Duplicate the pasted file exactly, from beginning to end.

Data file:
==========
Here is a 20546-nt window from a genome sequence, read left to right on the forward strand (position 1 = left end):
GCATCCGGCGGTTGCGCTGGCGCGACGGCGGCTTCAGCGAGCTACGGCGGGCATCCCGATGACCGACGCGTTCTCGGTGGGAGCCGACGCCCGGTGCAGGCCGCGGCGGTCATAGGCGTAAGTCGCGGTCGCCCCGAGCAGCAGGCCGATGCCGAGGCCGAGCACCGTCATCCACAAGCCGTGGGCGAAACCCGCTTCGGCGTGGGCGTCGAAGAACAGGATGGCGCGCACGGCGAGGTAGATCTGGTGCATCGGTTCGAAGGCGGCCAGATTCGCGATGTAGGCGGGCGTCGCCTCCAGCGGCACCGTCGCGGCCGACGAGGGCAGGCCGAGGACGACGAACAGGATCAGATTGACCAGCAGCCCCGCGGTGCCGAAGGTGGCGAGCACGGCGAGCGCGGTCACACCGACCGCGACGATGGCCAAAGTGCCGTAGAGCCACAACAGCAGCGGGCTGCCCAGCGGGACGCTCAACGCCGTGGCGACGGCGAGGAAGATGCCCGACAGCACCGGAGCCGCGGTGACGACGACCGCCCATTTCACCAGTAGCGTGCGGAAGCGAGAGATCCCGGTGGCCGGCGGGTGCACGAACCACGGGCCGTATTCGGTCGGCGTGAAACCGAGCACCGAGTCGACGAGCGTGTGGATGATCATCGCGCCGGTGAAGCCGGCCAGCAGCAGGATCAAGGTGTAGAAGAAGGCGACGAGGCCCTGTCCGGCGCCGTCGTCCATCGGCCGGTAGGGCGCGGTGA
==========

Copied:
Here is a 20546-nt window from a genome sequence, read left to right on the forward strand (position 1 = left end):
GCATCCGGCGGTTGCGCTGGCGCGACGGCGGCTTCAGCGAGCTACGGCGGGCATCCCGATGACCGACGCGTTCTCGGTGGGAGCCGACGCCCGGTGCAGGCCGCGGCGGTCATAGGCGTAAGTCGCGGTCGCCCCGAGCAGCAGGCCGATGCCGAGGCCGAGCACCGTCATCCACAAGCCGTGGGCGAAACCCGCTTCGGCGTGGGCGTCGAAGAACAGGATGGCGCGCACGGCGAGGTAGATCTGGTGCATCGGTTCGAAGGCGGCCAGATTCGCGATGTAGGCGGGCGTCGCCTCCAGCGGCACCGTCGCGGCCGACGAGGGCAGGCCGAGGACGACGAACAGGATCAGATTGACCAGCAGCCCCGCGGTGCCGAAGGTGGCGAGCACGGCGAGCGCGGTCACACCGACCGCGACGATGGCCAAAGTGCCGTAGAGCCACAACAGCAGCGGGCTGCCCAGCGGGACGCTCAACGCCGTGGCGACGGCGAGGAAGATGCCCGACAGCACCGGAGCCGCGGTGACGACGACCGCCCATTTCACCAGTAGCGTGCGGAAGCGAGAGATCCCGGTGGCCGGCGGGTGCACGAACCACGGGCCGTATTCGGTCGGCGTGAAACCGAGCACCGAGTCGACGAGCGTGTGGATGATCATCGCGCCGGTGAAGCCGGCCAGCAGCAGGATCAAGGTGTAGAAGAAGGCGACGAGGCCCTGTCCGGCGCCGTCGTCCATCGGCCGGTAGGGCGCGGTGA